Uber Owes $148 Million for 2016 Data Breach, Cover-Up

By: Bridget Clerkin October 10, 2018
Uber is finally paying up—big time—for its cover-up of a massive data breach.
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In the wake of a massive data breach that impacted millions of users around the world, Uber Technologies, Inc. has been ordered to pay reparations totaling $148 million.

The ruling comes more than 2 years after the ride-hail giant’s software was hacked, allowing the digital attackers to gain access to information from 50 million app users and 7 million Uber drivers.

The settlement was negotiated by attorneys general from each of the 50 U.S. states, which collectively opened an investigation into the Silicon Valley company shortly after the breach was publicly disclosed in 2017. It represents the largest privacy case settlement won by the nation’s AGs, and will be divided among every state in the union, plus Washington, D.C.

All told, hackers helped themselves to a smorgasbord of personal information in the attack, including the names, email addresses, phone numbers, and driver’s license numbers of more than 600,000 stateside Uber users.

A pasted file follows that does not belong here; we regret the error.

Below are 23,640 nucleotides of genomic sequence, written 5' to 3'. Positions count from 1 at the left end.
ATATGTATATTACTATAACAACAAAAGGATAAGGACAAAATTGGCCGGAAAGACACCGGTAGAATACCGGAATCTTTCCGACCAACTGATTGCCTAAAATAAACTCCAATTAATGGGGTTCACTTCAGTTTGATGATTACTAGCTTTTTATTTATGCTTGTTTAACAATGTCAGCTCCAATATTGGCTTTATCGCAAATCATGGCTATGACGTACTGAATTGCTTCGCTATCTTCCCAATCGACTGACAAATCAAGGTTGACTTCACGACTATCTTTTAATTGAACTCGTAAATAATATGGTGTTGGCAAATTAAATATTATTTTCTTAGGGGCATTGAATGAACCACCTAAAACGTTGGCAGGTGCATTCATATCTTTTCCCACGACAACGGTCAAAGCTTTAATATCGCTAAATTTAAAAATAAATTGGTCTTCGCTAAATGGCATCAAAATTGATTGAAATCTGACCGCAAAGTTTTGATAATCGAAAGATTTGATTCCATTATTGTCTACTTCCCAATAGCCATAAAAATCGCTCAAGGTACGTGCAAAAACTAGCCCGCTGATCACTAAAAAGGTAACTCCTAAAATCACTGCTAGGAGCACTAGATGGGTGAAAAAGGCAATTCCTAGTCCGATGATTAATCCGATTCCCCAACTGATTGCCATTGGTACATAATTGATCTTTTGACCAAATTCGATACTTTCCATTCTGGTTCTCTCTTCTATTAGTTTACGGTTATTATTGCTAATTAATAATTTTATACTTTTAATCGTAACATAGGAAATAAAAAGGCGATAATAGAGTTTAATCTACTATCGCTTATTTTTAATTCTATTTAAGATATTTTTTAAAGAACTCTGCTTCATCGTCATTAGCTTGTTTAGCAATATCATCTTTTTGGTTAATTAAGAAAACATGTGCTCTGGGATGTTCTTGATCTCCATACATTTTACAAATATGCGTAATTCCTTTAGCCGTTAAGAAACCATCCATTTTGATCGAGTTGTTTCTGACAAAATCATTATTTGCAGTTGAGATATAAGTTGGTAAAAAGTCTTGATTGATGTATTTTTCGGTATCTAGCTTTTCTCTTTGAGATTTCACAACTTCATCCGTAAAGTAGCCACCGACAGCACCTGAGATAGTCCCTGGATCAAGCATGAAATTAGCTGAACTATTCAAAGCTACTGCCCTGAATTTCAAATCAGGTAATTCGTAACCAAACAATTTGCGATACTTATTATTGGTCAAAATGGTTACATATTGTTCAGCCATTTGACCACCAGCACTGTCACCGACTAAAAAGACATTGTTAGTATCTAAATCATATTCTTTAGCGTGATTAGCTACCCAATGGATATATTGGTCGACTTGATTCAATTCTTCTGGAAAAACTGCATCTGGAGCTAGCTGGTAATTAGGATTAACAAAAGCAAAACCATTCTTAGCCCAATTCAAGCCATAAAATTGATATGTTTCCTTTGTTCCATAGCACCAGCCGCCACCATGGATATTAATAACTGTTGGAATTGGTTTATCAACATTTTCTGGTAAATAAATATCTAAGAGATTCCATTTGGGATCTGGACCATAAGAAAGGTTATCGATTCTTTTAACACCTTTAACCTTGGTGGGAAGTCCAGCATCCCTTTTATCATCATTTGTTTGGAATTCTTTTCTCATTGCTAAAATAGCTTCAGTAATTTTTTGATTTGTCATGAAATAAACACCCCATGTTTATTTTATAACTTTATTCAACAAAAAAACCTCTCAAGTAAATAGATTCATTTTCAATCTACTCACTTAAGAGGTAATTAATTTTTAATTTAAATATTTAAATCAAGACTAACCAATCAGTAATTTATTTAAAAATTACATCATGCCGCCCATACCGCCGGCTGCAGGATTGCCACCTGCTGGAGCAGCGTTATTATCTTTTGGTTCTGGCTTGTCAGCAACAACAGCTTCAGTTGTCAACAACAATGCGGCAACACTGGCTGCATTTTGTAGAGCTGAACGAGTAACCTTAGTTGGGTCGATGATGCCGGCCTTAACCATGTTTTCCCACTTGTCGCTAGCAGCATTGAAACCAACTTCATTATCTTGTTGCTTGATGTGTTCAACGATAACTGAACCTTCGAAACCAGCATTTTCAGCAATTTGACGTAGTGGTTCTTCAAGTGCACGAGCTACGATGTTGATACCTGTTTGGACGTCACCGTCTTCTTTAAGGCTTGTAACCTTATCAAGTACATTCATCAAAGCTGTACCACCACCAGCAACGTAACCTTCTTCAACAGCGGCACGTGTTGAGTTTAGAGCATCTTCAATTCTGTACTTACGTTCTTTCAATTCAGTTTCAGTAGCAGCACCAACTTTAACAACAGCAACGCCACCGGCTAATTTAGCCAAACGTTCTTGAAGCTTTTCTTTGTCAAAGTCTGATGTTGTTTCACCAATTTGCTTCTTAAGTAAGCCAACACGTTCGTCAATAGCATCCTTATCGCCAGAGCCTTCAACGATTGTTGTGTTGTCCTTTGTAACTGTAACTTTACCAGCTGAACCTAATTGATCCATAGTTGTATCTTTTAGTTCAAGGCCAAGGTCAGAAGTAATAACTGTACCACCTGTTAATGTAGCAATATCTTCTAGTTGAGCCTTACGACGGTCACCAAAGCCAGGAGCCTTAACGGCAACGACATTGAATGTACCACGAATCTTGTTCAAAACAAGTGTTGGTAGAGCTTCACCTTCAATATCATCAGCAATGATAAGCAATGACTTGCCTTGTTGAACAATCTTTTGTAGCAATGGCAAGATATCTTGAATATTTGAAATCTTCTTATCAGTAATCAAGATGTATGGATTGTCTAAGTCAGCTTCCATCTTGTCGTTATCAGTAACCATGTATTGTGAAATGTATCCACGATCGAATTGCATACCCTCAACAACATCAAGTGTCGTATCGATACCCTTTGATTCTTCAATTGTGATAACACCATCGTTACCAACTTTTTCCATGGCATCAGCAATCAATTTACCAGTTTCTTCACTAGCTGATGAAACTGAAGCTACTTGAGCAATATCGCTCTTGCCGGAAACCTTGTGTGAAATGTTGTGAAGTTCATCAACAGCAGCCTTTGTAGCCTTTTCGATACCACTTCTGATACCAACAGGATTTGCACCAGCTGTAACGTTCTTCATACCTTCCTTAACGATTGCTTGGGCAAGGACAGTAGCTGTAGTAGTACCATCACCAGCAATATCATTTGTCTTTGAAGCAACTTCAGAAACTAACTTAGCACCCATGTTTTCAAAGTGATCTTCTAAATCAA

Uber reps were quick to point out that no Social Security numbers, credit card information, or trip location data was stolen in the incident.

Still, the staggering settlement wasn’t based solely on Uber’s vulnerability to the data breach: it was the company’s reaction to the issue that led to the attorneys general investigation.

While the hack took place in October 2016, it wasn’t publicly revealed until November of the following year. And the announcement only happened after former CEO Travis Kalanick was pressured to resign and new company head Dara Khosrowshahi took the reins.

Instead, the company tried to settle the matter quietly immediately after it happened by paying a known hacker $100,000 to reenter the system and delete the data—plus all traces that it had ever been stolen.

The tactic has since been revealed as part of a company-sponsored plan called the “bug bounty program,” which financially rewards hackers for locating weak spots in Uber’s technology.

But tapping into the nefarious network for help only led the company into even hotter water. In response to that discovery, the Federal Trade Commission launched its own investigation into Uber, issuing a slate of rules earlier this year that the Silicon Valley giant must adhere to in the future, including the mandatory submission of privacy audits.

Failure to do so could lead to civil action and even more financial penalties for Uber. Hopefully, the company is living up to its promise of cracking down on privacy issues and making the routes to its cache of personal data more difficult to follow.

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